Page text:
Mother. Homeschooler. Teacher. Guidance Counselor. Chauffeur. Cook. Health Care Consultant. Social Coordinator. When the things that have defined you for so long come to an end, who are you now?
I have five children and there are thirteen years between my oldest child and my youngest. The first three babies came within a 5 year span, then there was a 4 years gap and then a 5 year gap. Nothing about the spacing of our children was “planned”, but I think it turned out just perfect.
That means I was mothering a child under my roof for 32 years. Thirty-two years of active parenting, and 23 of those years I was homeschooling. It was a season that I had looked forward to for as long as I can remember. I was always a “baby person” – that girl who loved baby dolls, gravitated towards the baby in the room, and loved to babysit. I got married right out of college and two years later I was pregnant and ecstatic about it!
Parenting is hard. Homeschooling is hard.
You are on duty 24/7, and often exhausted, discouraged, stretched to your limit, challenged, frazzled, frustrated, uncertain, terrified, and convinced you are totally doing it all wrong. My husband was a help and comfort and rock of stability when he wasn’t annoying the heck out of me or making me furious.
I’ll add in here that marriage is hard too.
But despite the hard, this was the life I loved. In addition to the hard, it was wonderful and glorious and gratifying and so much fun!
As my kids grew to be teenagers I sometimes heard other parents make comments about how they were looking forward to the day when their children were all grown and out of the house. Inside, my heart would clench because I was not looking forward to that day.
Not. At. All.
When my oldest left for college he left a hole in the fabric of our family, but there were still four other kids at home and life was still very busy. Then my second child left, and now there were three. Still busy with kids at home and also trying to keep tabs on the college kids, making sure all was well in their worlds.
Because that’s what moms do – we can’t help it!
When the third left for college and the oldest joined the Army and left for far-flung places, I realized that more than half of my children were grown and flown. Even though a couple of them returned for a short period after college, they were still grown ups at that point, and living life separately from “the family”. I learned to enjoy relating in a different way with my grown up kids, and also thanked God that he had spaced things a little further apart at the end so I still had time before having to think about the “empty nest”, as some of my friends were now experiencing!
Since there was a longer gap between my children now, I had a few years enjoying our little group of four, and then we were down to just one child. Those years with one teenager at home were hard and wonderful. The poor kid felt a little lost without his siblings. Being together all the time as a homeschool family makes for a very close family bond. He also was now the sole focus of my attention! yikes. We really had some great quality time together over the next couple of years. But as his independence as a student and as a young adult grew and he spent more time at outside classes, basketball practice, and with friends, I started to get a glimpse of what my life would soon be. One without children who needed me the way they once did.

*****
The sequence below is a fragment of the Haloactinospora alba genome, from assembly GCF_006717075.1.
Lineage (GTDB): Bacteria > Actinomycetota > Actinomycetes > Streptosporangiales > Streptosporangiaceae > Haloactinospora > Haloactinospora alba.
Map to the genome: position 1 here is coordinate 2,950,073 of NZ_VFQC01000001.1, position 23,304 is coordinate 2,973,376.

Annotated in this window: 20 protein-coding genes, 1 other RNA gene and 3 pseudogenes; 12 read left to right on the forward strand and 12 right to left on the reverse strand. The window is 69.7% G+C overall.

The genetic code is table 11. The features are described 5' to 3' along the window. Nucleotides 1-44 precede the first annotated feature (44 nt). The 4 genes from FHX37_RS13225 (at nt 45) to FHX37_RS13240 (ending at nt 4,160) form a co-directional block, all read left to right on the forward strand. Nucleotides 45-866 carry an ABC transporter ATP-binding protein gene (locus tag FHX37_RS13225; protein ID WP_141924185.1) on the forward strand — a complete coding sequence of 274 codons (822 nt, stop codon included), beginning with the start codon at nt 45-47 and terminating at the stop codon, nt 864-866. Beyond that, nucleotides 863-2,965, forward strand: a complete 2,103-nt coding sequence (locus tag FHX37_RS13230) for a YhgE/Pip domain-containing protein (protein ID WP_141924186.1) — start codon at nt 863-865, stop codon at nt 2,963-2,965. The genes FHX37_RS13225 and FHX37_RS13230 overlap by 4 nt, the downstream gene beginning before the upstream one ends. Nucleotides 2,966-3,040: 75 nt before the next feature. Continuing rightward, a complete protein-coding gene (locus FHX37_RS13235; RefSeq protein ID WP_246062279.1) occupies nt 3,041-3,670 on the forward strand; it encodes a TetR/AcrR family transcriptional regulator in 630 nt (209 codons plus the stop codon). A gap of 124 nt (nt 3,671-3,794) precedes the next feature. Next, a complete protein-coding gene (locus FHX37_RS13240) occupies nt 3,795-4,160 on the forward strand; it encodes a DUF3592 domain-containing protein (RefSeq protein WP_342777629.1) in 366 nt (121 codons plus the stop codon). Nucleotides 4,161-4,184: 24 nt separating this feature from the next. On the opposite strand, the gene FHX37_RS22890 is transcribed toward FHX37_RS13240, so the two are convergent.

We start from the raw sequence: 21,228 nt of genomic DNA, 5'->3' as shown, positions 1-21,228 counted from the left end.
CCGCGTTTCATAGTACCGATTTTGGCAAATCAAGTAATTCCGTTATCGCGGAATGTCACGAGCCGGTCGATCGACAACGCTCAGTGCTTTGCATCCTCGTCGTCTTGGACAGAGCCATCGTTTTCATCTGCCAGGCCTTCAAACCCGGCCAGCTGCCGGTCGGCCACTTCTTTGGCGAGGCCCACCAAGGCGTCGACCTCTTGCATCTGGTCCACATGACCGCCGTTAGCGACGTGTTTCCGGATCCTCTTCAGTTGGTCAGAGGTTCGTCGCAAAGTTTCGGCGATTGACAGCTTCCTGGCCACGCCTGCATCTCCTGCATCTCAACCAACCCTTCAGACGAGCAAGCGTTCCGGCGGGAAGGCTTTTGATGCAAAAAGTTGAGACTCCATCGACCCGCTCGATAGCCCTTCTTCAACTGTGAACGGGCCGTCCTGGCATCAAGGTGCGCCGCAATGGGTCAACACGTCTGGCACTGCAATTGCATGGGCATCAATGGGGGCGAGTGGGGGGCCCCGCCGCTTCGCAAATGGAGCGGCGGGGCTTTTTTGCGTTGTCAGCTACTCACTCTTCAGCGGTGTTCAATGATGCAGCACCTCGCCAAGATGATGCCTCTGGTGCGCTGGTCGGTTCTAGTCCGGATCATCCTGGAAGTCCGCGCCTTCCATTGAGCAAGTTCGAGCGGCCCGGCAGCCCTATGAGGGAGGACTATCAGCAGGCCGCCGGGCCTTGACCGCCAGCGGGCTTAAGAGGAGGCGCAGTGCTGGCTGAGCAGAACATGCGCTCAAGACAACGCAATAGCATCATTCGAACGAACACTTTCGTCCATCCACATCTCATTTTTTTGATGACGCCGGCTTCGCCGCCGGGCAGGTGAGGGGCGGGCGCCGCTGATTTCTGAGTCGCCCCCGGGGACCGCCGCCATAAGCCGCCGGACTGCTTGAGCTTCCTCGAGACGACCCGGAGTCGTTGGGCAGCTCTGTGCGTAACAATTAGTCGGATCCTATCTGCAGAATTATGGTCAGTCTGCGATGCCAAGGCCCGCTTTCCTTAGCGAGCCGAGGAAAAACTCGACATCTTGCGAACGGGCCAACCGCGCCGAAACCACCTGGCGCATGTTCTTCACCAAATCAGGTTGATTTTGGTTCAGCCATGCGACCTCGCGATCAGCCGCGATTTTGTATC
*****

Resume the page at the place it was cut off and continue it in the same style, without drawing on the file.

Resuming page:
I cried on the drive home after dropping him off at college. Not just because he was my baby and I was grieving the loss of an era. But he was a Spring admit at his university, meaning he started in January rather than August. And we dropped my baby off as a freshman at his school on the North Carolina coast just as an ice storm was bearing down!! His dad and I had to basically unload his stuff and then jump back in the car, trying to get home before the worst of the storm! Not an hour later my boy called to say that the power was out in his dorm, orientation the next day was cancelled, and he would be sleeping in a conference room that night because his room had no heat!!!! Don’t you think that I wanted to turn right around and go back and get him?! College was obviously a terrible idea for this child and he/we needed to go home and think this through more carefully!
Cooler heads prevailed. My son spent a couple of days plodding around in the snow with the other Spring admit freshmen until the rest of the students arrived on campus, the ice melted and all went forward as planned. He was fine. I was…. sort of fine.
So I went home to my empty house and had to spend a while asking myself the question. Who am I now? I’m a mom with no kids at home, a teacher with no students, a chauffeur with no passengers, a health care consultant with no patients.
But I am also the wife of a wonderful man. I’m a daughter and sister. I’m a mentor in my community and a friend to some very treasured people in my life. I’m a learner and an artist, a baker and a reader. I’m a redeemed child of the One True God.
There is a lot for God to still work with there.